Thetrainline.com


#1

Hello friends, we all know that buying train tickets in advance is the way to make savings in this stupid country but is there some kind of sweet spot for the ultimate discounts? Like if you try too far in advance it looks like you tend to get uniform placeholder prices but if you leave it too late they skyrocket innit. When do the prices usually start actually going down a bit?


#2


#3

I get everywhere by Hot Tug these days.


#4

I’ve always assumed they are the cheapest as soon as they go on sale and then it’s all uphill from there, unless they have an offer on or whatever.

Also, using thetrainline to buy your tickets is a mug’s game…


#5

^this


#6

Its generally 12 weeks in advance but sometimes it can be 10 weeks. Weekend prices rocket pretty much within days so you have to be quick.


#7

I bought some advance tickets a while ago, the day after they launched a sale and slashed the prices. I asked if I could get refunded the difference or cancel and re-buy them, they basically laughed in my face.

Renationalise the fucking railways.


#8

Where’s good to buy tickets? Educate this poor Irishman please. (And, by proxy, Ant as well.)


#9

Booking from the train company directly tends to be better as you avoid fees. The actual price of the tickets are usually identical though.


#10

Tickets are cheapest (or rather the availability of cheaper tickets is the greatest), as soon as they go on sale.

I wouldn’t use it to buy tickets, but thetrainline.com is a good one to use to track when advance tickets go on sale for the different operators (see table below the form):

https://www.thetrainline.com/ticketalert


#11

Different train companies have different timescales for their offers. I remember GNER used to put cheap tickets onsale 3 months, 6 weeks and 4 weeks before the travel date, meaning folk who booked 4 weeks and 1 day in advance usually got shafted.

The Trainline collates most of the deals, but does a pretty shitty job of explaining them. Best bet is to book directly with the company which runs the route - They occasionally do website-only deals (or in the case of Virgin East Coast, give you free wifi). They sometimes have alerts for cheap tickets on their routes too.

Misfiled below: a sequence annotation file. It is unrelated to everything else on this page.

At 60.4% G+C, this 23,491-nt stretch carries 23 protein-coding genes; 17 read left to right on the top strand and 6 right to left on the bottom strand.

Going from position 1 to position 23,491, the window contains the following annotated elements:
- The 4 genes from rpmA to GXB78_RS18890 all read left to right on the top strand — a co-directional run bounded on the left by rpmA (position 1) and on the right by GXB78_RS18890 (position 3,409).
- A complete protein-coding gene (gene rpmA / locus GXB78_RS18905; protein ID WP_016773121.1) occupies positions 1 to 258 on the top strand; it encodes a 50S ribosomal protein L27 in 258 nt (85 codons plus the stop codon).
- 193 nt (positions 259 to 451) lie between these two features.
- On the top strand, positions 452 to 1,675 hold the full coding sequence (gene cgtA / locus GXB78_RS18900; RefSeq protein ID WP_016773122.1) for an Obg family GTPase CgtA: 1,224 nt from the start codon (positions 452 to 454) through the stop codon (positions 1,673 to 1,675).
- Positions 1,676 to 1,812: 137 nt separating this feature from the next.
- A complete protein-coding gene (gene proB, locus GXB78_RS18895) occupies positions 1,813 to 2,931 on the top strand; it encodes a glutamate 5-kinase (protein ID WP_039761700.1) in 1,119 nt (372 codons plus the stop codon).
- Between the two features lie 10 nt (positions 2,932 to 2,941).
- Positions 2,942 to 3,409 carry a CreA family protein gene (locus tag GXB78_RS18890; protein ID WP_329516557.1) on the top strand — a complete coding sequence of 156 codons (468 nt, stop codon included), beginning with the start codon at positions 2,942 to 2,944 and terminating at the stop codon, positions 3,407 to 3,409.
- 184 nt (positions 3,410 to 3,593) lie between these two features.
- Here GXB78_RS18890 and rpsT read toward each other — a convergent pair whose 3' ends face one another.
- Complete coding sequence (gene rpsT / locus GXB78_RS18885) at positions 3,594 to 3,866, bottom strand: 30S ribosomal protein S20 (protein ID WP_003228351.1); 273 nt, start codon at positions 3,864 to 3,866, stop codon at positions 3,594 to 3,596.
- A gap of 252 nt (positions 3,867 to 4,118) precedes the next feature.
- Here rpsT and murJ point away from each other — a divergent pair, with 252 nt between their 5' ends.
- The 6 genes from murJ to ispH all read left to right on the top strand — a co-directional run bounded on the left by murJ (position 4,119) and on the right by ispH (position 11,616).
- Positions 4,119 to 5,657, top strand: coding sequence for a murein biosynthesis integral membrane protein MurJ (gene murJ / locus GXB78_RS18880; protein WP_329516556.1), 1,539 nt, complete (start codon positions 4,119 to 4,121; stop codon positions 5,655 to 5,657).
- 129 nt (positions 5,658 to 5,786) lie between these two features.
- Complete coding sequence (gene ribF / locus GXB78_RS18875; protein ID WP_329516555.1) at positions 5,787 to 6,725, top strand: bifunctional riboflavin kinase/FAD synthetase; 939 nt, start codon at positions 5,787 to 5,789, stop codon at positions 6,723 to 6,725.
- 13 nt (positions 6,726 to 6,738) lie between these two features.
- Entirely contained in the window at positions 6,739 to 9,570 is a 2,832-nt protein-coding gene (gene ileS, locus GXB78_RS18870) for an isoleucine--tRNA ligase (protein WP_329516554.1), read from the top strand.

#12

Use the websites of the train companies - Virgin, London Midland, Chiltern, whoever…

The trainline charge (or at least used to) a booking fee, but none of the other sites do. The train operator websites sometimes have their own special offers on their services - When I was at uni, Cross Country and Trans Pennine used to do extra discount for people with railcards, etc, have their own little sales and that too.


#13

Thank you very much @roastthemonaspit , @marckee , @AtTheBorderGuy and @urbanfox ! This is handy to know!


#14

Should have clarified - Most companies put them on at full price initially, then knock down the prices later. Also, they usually don’t bother making any cheap tickets available for peak-time weekend services. As a bonus, though, you can sometimes find advance first class tickets that are cheaper than standard class.

Train companies are dicks.


#15

@Antpocalypsenow

You can use any operator’s website to book any journey in the country, even if they don’t operate the route themselves. I use GWR to book anything because they offer nectar points


#16

So much this.


#17

have booked these before and then got on the train to find out there is no first class section. can never figure out who’s been done in this situation.


#18

Yup to reiterate others: TheTrainLine for information but use the actual train company’s website to buy tickets otherwise you’ll pay a booking fee.


#19

Also, some train operators have periodic sales as well.

We’re off up to Newcastle for the weekend at the beginning of September for the weekend and we got first class tickets for £30 return each in the Virgin sale.


#20

Can’t you just turn up at the train station and see if they’ve got any spare seats